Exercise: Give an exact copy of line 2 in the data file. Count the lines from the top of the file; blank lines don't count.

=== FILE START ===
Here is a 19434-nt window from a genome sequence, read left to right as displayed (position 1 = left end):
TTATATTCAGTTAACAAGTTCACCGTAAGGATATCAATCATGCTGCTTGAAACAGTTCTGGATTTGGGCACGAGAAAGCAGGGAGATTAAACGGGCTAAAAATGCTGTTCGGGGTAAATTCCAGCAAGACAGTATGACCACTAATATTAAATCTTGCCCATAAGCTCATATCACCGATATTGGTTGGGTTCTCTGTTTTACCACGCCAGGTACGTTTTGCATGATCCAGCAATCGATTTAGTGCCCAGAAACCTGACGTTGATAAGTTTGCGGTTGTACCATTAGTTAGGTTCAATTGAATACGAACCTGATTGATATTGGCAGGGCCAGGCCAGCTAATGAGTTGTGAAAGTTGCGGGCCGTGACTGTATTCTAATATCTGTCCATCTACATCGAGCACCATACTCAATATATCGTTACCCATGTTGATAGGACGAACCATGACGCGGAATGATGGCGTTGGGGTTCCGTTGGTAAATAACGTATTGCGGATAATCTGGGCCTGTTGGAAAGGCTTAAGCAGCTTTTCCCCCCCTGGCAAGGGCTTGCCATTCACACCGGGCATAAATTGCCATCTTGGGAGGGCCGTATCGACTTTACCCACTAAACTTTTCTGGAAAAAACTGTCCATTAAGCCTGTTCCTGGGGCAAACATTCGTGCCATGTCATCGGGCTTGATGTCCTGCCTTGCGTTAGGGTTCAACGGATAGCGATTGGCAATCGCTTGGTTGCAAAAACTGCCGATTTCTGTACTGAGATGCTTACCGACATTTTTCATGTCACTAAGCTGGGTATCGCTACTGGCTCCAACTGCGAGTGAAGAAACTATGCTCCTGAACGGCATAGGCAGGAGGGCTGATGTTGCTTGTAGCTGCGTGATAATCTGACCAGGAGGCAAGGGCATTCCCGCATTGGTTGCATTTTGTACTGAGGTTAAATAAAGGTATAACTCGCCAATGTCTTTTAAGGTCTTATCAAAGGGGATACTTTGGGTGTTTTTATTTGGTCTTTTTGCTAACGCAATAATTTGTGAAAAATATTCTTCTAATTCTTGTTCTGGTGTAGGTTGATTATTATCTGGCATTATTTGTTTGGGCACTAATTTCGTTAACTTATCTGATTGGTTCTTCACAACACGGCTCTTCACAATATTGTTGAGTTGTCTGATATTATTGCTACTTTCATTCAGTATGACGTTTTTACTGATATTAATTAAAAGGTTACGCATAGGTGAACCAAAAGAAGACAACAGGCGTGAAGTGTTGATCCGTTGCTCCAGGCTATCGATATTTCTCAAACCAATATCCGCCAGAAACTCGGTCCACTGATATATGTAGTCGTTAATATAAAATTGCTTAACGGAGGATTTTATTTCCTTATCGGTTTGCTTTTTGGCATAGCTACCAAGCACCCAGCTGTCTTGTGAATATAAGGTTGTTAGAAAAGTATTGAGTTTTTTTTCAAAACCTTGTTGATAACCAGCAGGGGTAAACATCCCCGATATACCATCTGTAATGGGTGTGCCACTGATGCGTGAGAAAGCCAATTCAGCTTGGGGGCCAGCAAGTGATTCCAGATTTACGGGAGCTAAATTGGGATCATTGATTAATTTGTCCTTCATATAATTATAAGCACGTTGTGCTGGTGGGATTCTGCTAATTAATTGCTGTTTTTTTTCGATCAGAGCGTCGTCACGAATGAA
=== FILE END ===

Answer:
TTATATTCAGTTAACAAGTTCACCGTAAGGATATCAATCATGCTGCTTGAAACAGTTCTGGATTTGGGCACGAGAAAGCAGGGAGATTAAACGGGCTAAAAATGCTGTTCGGGGTAAATTCCAGCAAGACAGTATGACCACTAATATTAAATCTTGCCCATAAGCTCATATCACCGATATTGGTTGGGTTCTCTGTTTTACCACGCCAGGTACGTTTTGCATGATCCAGCAATCGATTTAGTGCCCAGAAACCTGACGTTGATAAGTTTGCGGTTGTACCATTAGTTAGGTTCAATTGAATACGAACCTGATTGATATTGGCAGGGCCAGGCCAGCTAATGAGTTGTGAAAGTTGCGGGCCGTGACTGTATTCTAATATCTGTCCATCTACATCGAGCACCATACTCAATATATCGTTACCCATGTTGATAGGACGAACCATGACGCGGAATGATGGCGTTGGGGTTCCGTTGGTAAATAACGTATTGCGGATAATCTGGGCCTGTTGGAAAGGCTTAAGCAGCTTTTCCCCCCCTGGCAAGGGCTTGCCATTCACACCGGGCATAAATTGCCATCTTGGGAGGGCCGTATCGACTTTACCCACTAAACTTTTCTGGAAAAAACTGTCCATTAAGCCTGTTCCTGGGGCAAACATTCGTGCCATGTCATCGGGCTTGATGTCCTGCCTTGCGTTAGGGTTCAACGGATAGCGATTGGCAATCGCTTGGTTGCAAAAACTGCCGATTTCTGTACTGAGATGCTTACCGACATTTTTCATGTCACTAAGCTGGGTATCGCTACTGGCTCCAACTGCGAGTGAAGAAACTATGCTCCTGAACGGCATAGGCAGGAGGGCTGATGTTGCTTGTAGCTGCGTGATAATCTGACCAGGAGGCAAGGGCATTCCCGCATTGGTTGCATTTTGTACTGAGGTTAAATAAAGGTATAACTCGCCAATGTCTTTTAAGGTCTTATCAAAGGGGATACTTTGGGTGTTTTTATTTGGTCTTTTTGCTAACGCAATAATTTGTGAAAAATATTCTTCTAATTCTTGTTCTGGTGTAGGTTGATTATTATCTGGCATTATTTGTTTGGGCACTAATTTCGTTAACTTATCTGATTGGTTCTTCACAACACGGCTCTTCACAATATTGTTGAGTTGTCTGATATTATTGCTACTTTCATTCAGTATGACGTTTTTACTGATATTAATTAAAAGGTTACGCATAGGTGAACCAAAAGAAGACAACAGGCGTGAAGTGTTGATCCGTTGCTCCAGGCTATCGATATTTCTCAAACCAATATCCGCCAGAAACTCGGTCCACTGATATATGTAGTCGTTAATATAAAATTGCTTAACGGAGGATTTTATTTCCTTATCGGTTTGCTTTTTGGCATAGCTACCAAGCACCCAGCTGTCTTGTGAATATAAGGTTGTTAGAAAAGTATTGAGTTTTTTTTCAAAACCTTGTTGATAACCAGCAGGGGTAAACATCCCCGATATACCATCTGTAATGGGTGTGCCACTGATGCGTGAGAAAGCCAATTCAGCTTGGGGGCCAGCAAGTGATTCCAGATTTACGGGAGCTAAATTGGGATCATTGATTAATTTGTCCTTCATATAATTATAAGCACGTTGTGCTGGTGGGATTCTGCTAATTAATTGCTGTTTTTTTTCGATCAGAGCGTCGTCACGAATGAA